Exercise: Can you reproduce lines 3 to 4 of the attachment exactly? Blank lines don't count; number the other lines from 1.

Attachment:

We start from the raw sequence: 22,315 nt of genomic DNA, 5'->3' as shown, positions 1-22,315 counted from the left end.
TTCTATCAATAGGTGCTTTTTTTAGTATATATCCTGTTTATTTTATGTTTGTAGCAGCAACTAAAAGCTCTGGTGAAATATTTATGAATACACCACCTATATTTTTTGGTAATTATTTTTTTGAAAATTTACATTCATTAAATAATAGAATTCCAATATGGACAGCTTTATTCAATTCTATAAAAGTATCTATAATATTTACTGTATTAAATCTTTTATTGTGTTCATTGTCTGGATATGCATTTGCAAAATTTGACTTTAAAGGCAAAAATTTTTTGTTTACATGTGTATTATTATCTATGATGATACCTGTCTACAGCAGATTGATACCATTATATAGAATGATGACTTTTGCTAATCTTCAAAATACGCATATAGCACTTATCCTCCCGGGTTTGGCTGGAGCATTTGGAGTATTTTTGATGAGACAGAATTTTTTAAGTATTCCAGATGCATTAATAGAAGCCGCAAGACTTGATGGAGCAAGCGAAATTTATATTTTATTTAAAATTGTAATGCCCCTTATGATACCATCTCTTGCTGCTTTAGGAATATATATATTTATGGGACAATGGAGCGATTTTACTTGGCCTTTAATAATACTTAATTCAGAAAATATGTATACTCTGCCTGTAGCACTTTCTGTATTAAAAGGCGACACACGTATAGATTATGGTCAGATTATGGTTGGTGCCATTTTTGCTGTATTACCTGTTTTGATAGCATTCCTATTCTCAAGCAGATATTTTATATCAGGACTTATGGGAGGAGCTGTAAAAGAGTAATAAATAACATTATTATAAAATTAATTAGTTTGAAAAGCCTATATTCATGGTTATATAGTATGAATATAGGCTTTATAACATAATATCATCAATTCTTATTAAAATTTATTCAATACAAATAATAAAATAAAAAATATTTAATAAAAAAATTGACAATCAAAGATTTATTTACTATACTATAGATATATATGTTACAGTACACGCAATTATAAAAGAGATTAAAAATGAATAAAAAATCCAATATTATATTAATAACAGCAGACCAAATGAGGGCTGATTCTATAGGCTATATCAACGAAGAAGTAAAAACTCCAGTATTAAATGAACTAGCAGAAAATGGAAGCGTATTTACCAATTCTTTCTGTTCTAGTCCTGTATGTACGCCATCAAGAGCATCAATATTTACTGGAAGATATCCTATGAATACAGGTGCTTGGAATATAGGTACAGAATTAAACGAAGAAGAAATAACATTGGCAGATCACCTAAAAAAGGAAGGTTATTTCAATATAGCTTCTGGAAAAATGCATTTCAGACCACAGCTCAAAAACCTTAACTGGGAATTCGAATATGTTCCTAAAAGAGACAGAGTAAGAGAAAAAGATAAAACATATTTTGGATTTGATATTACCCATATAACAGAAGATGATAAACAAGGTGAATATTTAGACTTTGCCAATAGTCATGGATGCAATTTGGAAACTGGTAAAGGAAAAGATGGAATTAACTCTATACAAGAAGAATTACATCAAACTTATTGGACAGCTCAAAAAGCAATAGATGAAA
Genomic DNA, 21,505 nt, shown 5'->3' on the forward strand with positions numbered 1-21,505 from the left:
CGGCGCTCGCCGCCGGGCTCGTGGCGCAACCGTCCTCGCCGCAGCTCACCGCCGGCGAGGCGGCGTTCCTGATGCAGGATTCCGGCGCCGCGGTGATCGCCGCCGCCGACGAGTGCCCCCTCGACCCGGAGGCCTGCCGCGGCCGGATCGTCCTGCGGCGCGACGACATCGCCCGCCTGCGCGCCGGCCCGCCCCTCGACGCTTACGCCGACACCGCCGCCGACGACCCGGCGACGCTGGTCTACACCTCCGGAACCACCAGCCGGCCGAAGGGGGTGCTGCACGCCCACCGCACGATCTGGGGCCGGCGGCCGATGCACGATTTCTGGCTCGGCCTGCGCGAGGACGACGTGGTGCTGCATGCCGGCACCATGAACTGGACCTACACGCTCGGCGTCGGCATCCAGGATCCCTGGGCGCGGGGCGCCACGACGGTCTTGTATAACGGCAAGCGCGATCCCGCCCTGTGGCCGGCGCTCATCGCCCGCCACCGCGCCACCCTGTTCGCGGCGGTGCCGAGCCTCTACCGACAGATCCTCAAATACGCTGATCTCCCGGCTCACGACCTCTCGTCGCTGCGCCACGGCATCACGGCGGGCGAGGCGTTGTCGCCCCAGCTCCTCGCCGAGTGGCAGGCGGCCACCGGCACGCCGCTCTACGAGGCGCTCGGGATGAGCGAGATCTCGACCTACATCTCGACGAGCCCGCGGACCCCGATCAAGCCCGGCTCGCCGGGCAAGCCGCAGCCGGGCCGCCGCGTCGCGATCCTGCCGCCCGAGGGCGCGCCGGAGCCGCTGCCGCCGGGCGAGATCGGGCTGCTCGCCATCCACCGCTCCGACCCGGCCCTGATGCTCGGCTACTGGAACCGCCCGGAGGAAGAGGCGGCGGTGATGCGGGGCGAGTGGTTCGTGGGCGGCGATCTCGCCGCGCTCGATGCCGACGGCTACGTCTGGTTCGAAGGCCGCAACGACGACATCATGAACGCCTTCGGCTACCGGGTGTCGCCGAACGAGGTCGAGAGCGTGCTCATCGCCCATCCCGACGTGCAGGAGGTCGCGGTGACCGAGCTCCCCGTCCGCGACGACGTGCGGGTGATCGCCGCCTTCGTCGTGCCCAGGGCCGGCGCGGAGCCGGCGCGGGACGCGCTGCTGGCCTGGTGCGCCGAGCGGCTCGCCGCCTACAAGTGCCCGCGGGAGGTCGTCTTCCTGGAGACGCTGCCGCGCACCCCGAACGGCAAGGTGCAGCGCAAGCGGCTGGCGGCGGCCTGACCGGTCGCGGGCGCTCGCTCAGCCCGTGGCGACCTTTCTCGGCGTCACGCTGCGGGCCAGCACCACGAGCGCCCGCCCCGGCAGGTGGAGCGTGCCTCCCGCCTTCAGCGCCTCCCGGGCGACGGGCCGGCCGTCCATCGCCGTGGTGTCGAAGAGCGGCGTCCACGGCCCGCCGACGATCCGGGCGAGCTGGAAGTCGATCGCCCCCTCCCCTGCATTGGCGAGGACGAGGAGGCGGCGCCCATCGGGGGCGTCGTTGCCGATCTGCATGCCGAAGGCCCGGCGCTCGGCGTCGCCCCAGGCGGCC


Genomic DNA, 21,505 nt, shown 5'->3' on the forward strand with positions numbered 1-21,505 from the left:
CGGCGCTCGCCGCCGGGCTCGTGGCGCAACCGTCCTCGCCGCAGCTCACCGCCGGCGAGGCGGCGTTCCTGATGCAGGATTCCGGCGCCGCGGTGATCGCCGCCGCCGACGAGTGCCCCCTCGACCCGGAGGCCTGCCGCGGCCGGATCGTCCTGCGGCGCGACGACATCGCCCGCCTGCGCGCCGGCCCGCCCCTCGACGCTTACGCCGACACCGCCGCCGACGACCCGGCGACGCTGGTCTACACCTCCGGAACCACCAGCCGGCCGAAGGGGGTGCTGCACGCCCACCGCACGATCTGGGGCCGGCGGCCGATGCACGATTTCTGGCTCGGCCTGCGCGAGGACGACGTGGTGCTGCATGCCGGCACCATGAACTGGACCTACACGCTCGGCGTCGGCATCCAGGATCCCTGGGCGCGGGGCGCCACGACGGTCTTGTATAACGGCAAGCGCGATCCCGCCCTGTGGCCGGCGCTCATCGCCCGCCACCGCGCCACCCTGTTCGCGGCGGTGCCGAGCCTCTACCGACAGATCCTCAAATACGCTGATCTCCCGGCTCACGACCTCTCGTCGCTGCGCCACGGCATCACGGCGGGCGAGGCGTTGTCGCCCCAGCTCCTCGCCGAGTGGCAGGCGGCCACCGGCACGCCGCTCTACGAGGCGCTCGGGATGAGCGAGATCTCGACCTACATCTCGACGAGCCCGCGGACCCCGATCAAGCCCGGCTCGCCGGGCAAGCCGCAGCCGGGCCGCCGCGTCGCGATCCTGCCGCCCGAGGGCGCGCCGGAGCCGCTGCCGCCGGGCGAGATCGGGCTGCTCGCCATCCACCGCTCCGACCCGGCCCTGATGCTCGGCTACTGGAACCGCCCGGAGGAAGAGGCGGCGGTGATGCGGGGCGAGTGGTTCGTGGGCGGCGATCTCGCCGCGCTCGATGCCGACGGCTACGTCTGGTTCGAAGGCCGCAACGACGACATCATGAACGCCTTCGGCTACCGGGTGTCGCCGAACGAGGTCGAGAGCGTGCTCATCGCCCATCCCGACGTGCAGGAGGTCGCGGTGACCGAGCTCCCCGTCCGCGACGACGTGCGGGTGATCGCCGCCTTCGTCGTGCCCAGGGCCGGCGCGGAGCCGGCGCGGGACGCGCTGCTGGCCTGGTGCGCCGAGCGGCTCGCCGCCTACAAGTGCCCGCGGGAGGTCGTCTTCCTGGAGACGCTGCCGCGCACCCCGAACGGCAAGGTGCAGCGCAAGCGGCTGGCGGCGGCCTGACCGGTCGCGGGCGCTCGCTCAGCCCGTGGCGACCTTTCTCGGCGTCACGCTGCGGGCCAGCACCACGAGCGCCCGCCCCGGCAGGTGGAGCGTGCCTCCCGCCTTCAGCGCCTCCCGGGCGACGGGCCGGCCGTCCATCGCCGTGGTGTCGAAGAGCGGCGTCCACGGCCCGCCGACGATCCGGGCGAGCTGGAAGTCGATCGCCCCCTCCCCTGCATTGGCGAGGACGAGGAGGCGGCGCCCATCGGGGGCGTCGTTGCCGATCTGCATGCCGAAGGCCCGGCGCTCGGCGTCGCCCCAGGCGGCC